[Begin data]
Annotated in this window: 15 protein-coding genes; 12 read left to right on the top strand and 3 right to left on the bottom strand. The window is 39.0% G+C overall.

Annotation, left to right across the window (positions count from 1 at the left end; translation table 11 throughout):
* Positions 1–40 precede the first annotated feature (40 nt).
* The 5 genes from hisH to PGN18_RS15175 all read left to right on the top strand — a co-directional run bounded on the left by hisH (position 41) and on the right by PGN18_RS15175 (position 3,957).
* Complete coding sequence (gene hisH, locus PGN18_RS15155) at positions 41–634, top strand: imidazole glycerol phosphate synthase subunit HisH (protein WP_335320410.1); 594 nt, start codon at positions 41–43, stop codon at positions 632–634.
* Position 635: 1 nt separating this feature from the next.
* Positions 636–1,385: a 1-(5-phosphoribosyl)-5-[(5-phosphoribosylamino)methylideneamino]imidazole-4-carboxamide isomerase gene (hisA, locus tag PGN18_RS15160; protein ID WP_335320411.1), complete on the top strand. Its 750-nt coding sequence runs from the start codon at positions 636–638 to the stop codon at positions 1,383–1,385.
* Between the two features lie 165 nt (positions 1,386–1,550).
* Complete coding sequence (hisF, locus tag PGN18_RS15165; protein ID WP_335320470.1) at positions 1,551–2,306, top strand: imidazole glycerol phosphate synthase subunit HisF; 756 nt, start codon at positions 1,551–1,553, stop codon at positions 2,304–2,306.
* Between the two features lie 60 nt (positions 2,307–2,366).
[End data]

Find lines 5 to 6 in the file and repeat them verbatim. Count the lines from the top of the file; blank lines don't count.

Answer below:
* Complete coding sequence (gene hisH, locus PGN18_RS15155) at positions 41–634, top strand: imidazole glycerol phosphate synthase subunit HisH (protein WP_335320410.1); 594 nt, start codon at positions 41–43, stop codon at positions 632–634.
* Position 635: 1 nt separating this feature from the next.